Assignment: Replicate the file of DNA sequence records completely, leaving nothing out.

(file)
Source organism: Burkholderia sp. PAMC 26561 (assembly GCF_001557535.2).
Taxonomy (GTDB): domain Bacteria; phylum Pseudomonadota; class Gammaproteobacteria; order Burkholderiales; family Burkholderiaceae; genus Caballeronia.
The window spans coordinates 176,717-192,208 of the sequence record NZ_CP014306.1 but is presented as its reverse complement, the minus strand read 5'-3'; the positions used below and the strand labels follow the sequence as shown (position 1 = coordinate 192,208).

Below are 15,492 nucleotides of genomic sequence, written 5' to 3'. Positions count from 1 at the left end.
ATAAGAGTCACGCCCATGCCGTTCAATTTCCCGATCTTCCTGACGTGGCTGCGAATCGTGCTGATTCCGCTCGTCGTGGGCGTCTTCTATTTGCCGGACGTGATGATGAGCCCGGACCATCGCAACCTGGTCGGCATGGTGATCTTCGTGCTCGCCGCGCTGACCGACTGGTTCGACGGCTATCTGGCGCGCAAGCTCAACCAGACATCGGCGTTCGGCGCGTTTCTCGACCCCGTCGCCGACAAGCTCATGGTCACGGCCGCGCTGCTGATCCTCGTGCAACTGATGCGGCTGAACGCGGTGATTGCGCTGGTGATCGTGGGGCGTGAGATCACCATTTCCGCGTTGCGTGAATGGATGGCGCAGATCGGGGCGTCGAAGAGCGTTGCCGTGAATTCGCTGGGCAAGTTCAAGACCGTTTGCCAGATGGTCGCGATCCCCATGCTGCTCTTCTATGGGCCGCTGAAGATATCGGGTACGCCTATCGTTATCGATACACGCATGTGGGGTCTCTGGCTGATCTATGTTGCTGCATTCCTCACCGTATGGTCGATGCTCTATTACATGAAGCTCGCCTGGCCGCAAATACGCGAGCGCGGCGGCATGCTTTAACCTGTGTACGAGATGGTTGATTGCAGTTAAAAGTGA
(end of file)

Source organism: Burkholderia sp. PAMC 26561 (assembly GCF_001557535.2).
Taxonomy (GTDB): domain Bacteria; phylum Pseudomonadota; class Gammaproteobacteria; order Burkholderiales; family Burkholderiaceae; genus Caballeronia.
The window spans coordinates 176,717-192,208 of the sequence record NZ_CP014306.1 but is presented as its reverse complement, the minus strand read 5'-3'; the positions used below and the strand labels follow the sequence as shown (position 1 = coordinate 192,208).

Below are 15,492 nucleotides of genomic sequence, written 5' to 3'. Positions count from 1 at the left end.
ATAAGAGTCACGCCCATGCCGTTCAATTTCCCGATCTTCCTGACGTGGCTGCGAATCGTGCTGATTCCGCTCGTCGTGGGCGTCTTCTATTTGCCGGACGTGATGATGAGCCCGGACCATCGCAACCTGGTCGGCATGGTGATCTTCGTGCTCGCCGCGCTGACCGACTGGTTCGACGGCTATCTGGCGCGCAAGCTCAACCAGACATCGGCGTTCGGCGCGTTTCTCGACCCCGTCGCCGACAAGCTCATGGTCACGGCCGCGCTGCTGATCCTCGTGCAACTGATGCGGCTGAACGCGGTGATTGCGCTGGTGATCGTGGGGCGTGAGATCACCATTTCCGCGTTGCGTGAATGGATGGCGCAGATCGGGGCGTCGAAGAGCGTTGCCGTGAATTCGCTGGGCAAGTTCAAGACCGTTTGCCAGATGGTCGCGATCCCCATGCTGCTCTTCTATGGGCCGCTGAAGATATCGGGTACGCCTATCGTTATCGATACACGCATGTGGGGTCTCTGGCTGATCTATGTTGCTGCATTCCTCACCGTATGGTCGATGCTCTATTACATGAAGCTCGCCTGGCCGCAAATACGCGAGCGCGGCGGCATGCTTTAACCTGTGTACGAGATGGTTGATTGCAGTTAAAAGTGA